Generate a temporary directory suitable for building a package from, but do not actually create the package. This is useful if you want to move files around in the package before building it. The package can be built from this temporary directory by running "debian/rules binary", if you were creating a Debian package, or by running "rpm -bb
Like -g, but do not generate the packagename.orig directory. This is only useful when you are very low on disk space and are generating a debian package.
Specify the patch to be used instead of automatically looking the patch up in /var/lib/alien. This has no effect unless a debian package is being built.
Do not use any patch files.
Specifiy a description for the package. This only has an effect when converting from the tgz package format, which lacks descriptions.
Try to convert the scripts that are meant to be run when the package is installed and removed. Use this with caution, becuase these scripts might be designed to work on a system unlike your own, and could cause problems. It is recommended that you examine the scripts by hand and check to see what they do before using this option.
This is enabled by default when converting from lsb packages.
Test the generated packages. Currently this is only supported for debian packages, which, if lintian is installed, will be tested with lintian and lintian's output displayed.
By default, alien adds one to the minor version number of each package it converts. If this option is given, alien will not do this.
Sanitize all file owners and permissions when building a deb. This may be useful if the original package is a mess. On the other hand, it may break some things to mess with their permissions and owners to the degree this does, so it defaults to off. This can only be used when converting to debian packages.
Display a short usage summary.
Here are some examples of the use of alien:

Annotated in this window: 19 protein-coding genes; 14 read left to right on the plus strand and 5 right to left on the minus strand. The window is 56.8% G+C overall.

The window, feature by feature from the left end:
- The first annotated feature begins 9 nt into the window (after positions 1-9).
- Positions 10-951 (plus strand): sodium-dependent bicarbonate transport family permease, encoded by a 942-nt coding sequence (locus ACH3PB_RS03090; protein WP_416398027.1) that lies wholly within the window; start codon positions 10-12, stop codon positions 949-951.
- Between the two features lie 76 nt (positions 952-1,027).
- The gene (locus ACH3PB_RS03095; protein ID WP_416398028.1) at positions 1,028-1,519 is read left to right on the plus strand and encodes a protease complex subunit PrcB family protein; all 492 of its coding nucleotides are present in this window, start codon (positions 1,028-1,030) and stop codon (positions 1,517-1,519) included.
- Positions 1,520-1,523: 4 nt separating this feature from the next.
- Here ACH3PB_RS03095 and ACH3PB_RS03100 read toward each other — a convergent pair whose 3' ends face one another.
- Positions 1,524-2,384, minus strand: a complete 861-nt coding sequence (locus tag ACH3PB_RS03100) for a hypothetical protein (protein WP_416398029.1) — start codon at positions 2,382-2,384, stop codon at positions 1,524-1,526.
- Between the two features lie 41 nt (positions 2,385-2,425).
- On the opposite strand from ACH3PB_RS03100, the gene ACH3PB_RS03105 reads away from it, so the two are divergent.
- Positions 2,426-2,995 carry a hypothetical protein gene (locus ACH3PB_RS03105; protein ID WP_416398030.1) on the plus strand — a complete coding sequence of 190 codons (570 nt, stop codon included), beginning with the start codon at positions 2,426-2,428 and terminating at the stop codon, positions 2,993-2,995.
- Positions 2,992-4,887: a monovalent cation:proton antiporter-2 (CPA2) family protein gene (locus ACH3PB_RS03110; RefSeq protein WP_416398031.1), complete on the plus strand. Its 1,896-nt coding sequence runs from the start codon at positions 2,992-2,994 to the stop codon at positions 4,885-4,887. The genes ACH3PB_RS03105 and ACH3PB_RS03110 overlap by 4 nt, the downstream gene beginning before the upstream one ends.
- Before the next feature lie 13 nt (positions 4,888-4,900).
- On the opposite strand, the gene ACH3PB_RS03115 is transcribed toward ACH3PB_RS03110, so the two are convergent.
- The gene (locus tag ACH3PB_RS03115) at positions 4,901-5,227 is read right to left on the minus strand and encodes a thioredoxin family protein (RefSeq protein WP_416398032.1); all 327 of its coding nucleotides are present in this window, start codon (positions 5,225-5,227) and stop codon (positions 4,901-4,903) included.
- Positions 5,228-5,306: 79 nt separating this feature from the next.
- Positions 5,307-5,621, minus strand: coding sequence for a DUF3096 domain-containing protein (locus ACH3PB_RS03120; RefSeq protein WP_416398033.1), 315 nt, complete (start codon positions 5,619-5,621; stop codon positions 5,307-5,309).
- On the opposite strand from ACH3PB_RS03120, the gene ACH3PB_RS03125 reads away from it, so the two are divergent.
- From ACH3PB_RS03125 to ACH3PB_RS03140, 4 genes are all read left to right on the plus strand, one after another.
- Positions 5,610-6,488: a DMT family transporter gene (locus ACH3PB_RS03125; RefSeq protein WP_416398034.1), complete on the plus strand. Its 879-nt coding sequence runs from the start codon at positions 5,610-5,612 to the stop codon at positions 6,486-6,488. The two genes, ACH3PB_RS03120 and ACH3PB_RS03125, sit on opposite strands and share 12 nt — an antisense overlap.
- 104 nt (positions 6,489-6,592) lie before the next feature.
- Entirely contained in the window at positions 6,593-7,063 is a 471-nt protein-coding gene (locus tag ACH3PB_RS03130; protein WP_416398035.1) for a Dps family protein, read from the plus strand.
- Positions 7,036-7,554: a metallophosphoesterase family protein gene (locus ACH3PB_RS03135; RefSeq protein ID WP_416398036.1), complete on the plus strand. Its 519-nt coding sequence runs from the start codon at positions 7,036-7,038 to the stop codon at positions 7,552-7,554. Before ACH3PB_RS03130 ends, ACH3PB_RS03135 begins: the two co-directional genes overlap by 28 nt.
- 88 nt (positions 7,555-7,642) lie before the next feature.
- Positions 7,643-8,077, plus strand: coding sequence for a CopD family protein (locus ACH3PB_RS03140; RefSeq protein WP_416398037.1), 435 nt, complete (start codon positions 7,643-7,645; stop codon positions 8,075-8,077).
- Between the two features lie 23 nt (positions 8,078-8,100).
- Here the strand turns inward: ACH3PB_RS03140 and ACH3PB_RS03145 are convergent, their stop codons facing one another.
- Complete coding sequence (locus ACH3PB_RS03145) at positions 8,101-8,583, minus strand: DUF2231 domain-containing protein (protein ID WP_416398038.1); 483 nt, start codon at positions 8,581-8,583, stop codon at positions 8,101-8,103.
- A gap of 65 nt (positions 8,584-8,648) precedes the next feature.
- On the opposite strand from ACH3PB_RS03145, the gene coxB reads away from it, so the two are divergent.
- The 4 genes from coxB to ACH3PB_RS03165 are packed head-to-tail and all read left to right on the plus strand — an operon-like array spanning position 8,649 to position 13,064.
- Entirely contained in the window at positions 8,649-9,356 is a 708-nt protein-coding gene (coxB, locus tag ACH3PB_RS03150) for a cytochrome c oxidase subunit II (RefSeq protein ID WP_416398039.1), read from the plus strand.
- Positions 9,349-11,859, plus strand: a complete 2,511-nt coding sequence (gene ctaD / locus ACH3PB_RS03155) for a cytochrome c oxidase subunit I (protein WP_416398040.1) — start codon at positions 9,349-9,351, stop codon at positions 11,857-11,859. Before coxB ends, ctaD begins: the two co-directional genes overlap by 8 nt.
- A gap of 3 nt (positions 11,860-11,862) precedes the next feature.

alien --to-deb package.rpm
Convert the package.rpm into a package.deb
alien --to-rpm package.deb
Convert the package.deb into a package.rpm
alien -i package.rpm
Convert the package.rpm into a package.deb (converting to a .deb package is default, so you need not specify --to-deb), and install the generated package.
alien --to-deb --to-rpm --to-tgz --to-slp foo.deb bar.rpm baz.tgz
Creates 9 new packages. When it is done, foo bar and baz are available in all 4 package formats.
Alien recognizes the following environemnt variables:
Options to pass to rpm when it is building a package.
Options to pass to rpm when it is installing a package.
If set, alien assumes this is your email address. Email addresses are included in generated debian packages.
When using alien to convert a tgz package, all files in /etc in are assumed to be configuration files.
If alien is not run as root, the files in the generated package will have incorrect owners and permissions.
Alien was written by Christoph Lameter,
deb to rpm conversion code was taken from the Martian program by Randolph Chung,
The Solaris pkg code was written by Mark A. Hershberger
Alien has been extensively rewritten (3 times) and is now maintained by Joey Hess,
Alien may be copied amd modified under the terms of the GNU General Public License.